The Reign of the Unlikely Heroes

I guess what’s problematic about the concept of being a hero is that it is oftentimes regarded as an individual feat. The singularity of an individual’s attainment of his or her hero status is what puts the individual in a pedestal since it only took one person to impact such a big change. Some of these singular heroes are Jose Rizal, Andres Bonifacio, Ninoy Aquino, etc.

But there are other less popular forms of heroes like the anti-hero in literature which is your bad guy who has a moral code or ends up protecting the interests of good instead of perpetuating his or her villainy. There is one type of hero that is often forgotten yet is the most important of all: you.

You are the hero.

You are the hero who wore white and stood your ground in the “Million People March.” You are the hero who checks the news because you care what’s going on in the world around you. You are the hero who respects women and treats them as equals. You are the hero who is also sidewalk vendor in the street trying to earn an honest living. You are the hero-mother who stays at home to care for her children. You are the hero-classmate who smiles at everyone. You are the hero, dear reader. You in those seemingly insignificant things you do that string together to make a change.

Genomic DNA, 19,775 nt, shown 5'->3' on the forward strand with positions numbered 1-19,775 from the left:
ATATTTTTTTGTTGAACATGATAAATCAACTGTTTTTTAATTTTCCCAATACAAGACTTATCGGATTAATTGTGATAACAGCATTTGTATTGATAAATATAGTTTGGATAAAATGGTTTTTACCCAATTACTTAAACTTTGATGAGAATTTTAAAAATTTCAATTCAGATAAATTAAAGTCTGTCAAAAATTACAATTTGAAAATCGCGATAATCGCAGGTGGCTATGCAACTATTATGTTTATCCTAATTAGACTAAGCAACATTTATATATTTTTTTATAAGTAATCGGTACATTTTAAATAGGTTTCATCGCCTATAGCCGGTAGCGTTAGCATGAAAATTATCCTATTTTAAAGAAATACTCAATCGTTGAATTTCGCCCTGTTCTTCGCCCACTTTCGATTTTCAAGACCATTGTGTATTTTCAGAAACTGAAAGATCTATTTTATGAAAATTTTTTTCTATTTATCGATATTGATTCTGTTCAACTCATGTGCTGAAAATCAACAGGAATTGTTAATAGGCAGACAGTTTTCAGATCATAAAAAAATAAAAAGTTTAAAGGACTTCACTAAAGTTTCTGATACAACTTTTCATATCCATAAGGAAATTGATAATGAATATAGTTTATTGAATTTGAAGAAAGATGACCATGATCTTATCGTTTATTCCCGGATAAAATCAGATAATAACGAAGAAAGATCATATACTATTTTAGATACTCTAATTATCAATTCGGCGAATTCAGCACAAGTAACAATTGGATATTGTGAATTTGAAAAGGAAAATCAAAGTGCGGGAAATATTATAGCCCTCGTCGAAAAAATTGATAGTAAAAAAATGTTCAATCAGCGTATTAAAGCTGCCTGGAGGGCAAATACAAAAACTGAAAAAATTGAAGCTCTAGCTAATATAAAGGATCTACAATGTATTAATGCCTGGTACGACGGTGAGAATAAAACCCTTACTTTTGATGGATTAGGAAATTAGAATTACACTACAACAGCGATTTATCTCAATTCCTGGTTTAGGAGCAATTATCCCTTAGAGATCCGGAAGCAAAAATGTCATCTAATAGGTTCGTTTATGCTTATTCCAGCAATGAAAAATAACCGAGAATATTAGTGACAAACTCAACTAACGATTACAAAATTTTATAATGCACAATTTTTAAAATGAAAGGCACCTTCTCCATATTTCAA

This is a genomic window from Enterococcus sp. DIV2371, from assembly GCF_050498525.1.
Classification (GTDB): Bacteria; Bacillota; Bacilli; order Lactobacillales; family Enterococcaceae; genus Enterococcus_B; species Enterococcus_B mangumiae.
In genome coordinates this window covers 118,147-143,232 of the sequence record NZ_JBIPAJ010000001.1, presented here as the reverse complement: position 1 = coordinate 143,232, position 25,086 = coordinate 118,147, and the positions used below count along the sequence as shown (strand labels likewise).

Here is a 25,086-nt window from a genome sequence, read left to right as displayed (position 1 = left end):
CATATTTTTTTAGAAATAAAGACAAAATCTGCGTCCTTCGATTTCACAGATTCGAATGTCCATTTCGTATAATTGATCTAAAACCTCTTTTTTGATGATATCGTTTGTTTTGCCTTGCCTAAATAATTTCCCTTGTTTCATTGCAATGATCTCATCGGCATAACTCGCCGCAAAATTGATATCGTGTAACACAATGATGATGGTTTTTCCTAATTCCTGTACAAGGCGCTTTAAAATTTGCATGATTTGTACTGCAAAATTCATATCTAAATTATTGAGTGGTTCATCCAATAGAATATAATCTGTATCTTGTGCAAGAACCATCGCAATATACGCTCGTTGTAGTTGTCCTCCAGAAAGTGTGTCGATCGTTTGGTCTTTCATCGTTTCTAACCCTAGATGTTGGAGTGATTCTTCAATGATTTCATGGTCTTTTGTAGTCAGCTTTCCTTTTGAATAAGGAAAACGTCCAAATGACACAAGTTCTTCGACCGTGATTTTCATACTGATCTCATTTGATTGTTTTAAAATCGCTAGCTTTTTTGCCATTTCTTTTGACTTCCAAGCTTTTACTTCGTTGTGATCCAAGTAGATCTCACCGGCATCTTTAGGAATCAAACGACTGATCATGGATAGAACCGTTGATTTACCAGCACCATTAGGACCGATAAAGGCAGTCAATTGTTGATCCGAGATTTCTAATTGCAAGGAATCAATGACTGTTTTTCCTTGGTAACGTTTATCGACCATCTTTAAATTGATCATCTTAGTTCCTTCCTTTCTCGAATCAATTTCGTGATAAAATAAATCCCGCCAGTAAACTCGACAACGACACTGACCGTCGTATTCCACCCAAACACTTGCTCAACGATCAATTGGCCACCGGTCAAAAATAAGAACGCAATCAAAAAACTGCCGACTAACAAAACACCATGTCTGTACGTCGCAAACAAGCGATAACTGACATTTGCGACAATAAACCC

I do not limit my concept of hero to someone who did some grandiose act of heroism like dying or freeing a country from slavery because that type of heroism eliminates the greatest power any person can have: motivation. If the idea of a chance of having an impact on society is instantly killed by our unrealistic expectations of what modern-day heroes should be then we would have lost a generation of heroes. This is why I believe that our supposed insignificance in society – how we are individually just mere specks of dust in the Philippine population – makes us the unlikely heroes and it’s the unlikely heroes who make the best stories and the best impact.

We don’t need guns or swords or a position in public office to assume our role of heroism. We just have to want to be the hero we can be. We don’t have to die to be a hero because it’s in living our lives with a conscious effort to contribute something to our society that we become the mightiest heroes that we can be.

– Olivia Solomon

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One thought on “The Reign of the Unlikely Heroes

  1. I agree with the things you have pointed out in your article. It is true that to be a hero one must only need to have the conscious effort of being of service to others. Our actions don’t have to be grand that we even have to die to be considered as a hero. We are our own heroes and I believe that as long as we have our own versions of who can be considered as a hero, there will always be heroes among us.

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